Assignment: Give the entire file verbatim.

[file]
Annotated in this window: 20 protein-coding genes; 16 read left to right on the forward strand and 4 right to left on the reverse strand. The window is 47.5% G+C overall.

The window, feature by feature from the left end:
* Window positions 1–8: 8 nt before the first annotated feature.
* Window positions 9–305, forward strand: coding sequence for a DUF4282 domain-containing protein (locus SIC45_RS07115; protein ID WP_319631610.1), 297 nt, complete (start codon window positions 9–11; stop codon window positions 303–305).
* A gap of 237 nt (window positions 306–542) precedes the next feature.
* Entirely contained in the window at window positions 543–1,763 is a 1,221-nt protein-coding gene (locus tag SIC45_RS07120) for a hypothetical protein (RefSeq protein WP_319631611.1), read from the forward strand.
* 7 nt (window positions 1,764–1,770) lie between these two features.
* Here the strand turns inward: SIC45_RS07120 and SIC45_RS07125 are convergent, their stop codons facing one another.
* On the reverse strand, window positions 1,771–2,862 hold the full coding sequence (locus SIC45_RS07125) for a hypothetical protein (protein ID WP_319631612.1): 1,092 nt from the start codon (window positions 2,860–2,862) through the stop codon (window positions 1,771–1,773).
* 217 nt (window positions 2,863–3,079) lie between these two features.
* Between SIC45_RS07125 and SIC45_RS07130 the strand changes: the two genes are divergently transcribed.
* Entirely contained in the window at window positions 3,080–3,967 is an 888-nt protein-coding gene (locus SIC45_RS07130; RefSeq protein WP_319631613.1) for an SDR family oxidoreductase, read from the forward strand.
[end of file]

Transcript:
Annotated in this window: 20 protein-coding genes; 16 read left to right on the forward strand and 4 right to left on the reverse strand. The window is 47.5% G+C overall.

The window, feature by feature from the left end:
* Window positions 1–8: 8 nt before the first annotated feature.
* Window positions 9–305, forward strand: coding sequence for a DUF4282 domain-containing protein (locus SIC45_RS07115; protein ID WP_319631610.1), 297 nt, complete (start codon window positions 9–11; stop codon window positions 303–305).
* A gap of 237 nt (window positions 306–542) precedes the next feature.
* Entirely contained in the window at window positions 543–1,763 is a 1,221-nt protein-coding gene (locus tag SIC45_RS07120) for a hypothetical protein (RefSeq protein WP_319631611.1), read from the forward strand.
* 7 nt (window positions 1,764–1,770) lie between these two features.
* Here the strand turns inward: SIC45_RS07120 and SIC45_RS07125 are convergent, their stop codons facing one another.
* On the reverse strand, window positions 1,771–2,862 hold the full coding sequence (locus SIC45_RS07125) for a hypothetical protein (protein ID WP_319631612.1): 1,092 nt from the start codon (window positions 2,860–2,862) through the stop codon (window positions 1,771–1,773).
* 217 nt (window positions 2,863–3,079) lie between these two features.
* Between SIC45_RS07125 and SIC45_RS07130 the strand changes: the two genes are divergently transcribed.
* Entirely contained in the window at window positions 3,080–3,967 is an 888-nt protein-coding gene (locus SIC45_RS07130; RefSeq protein WP_319631613.1) for an SDR family oxidoreductase, read from the forward strand.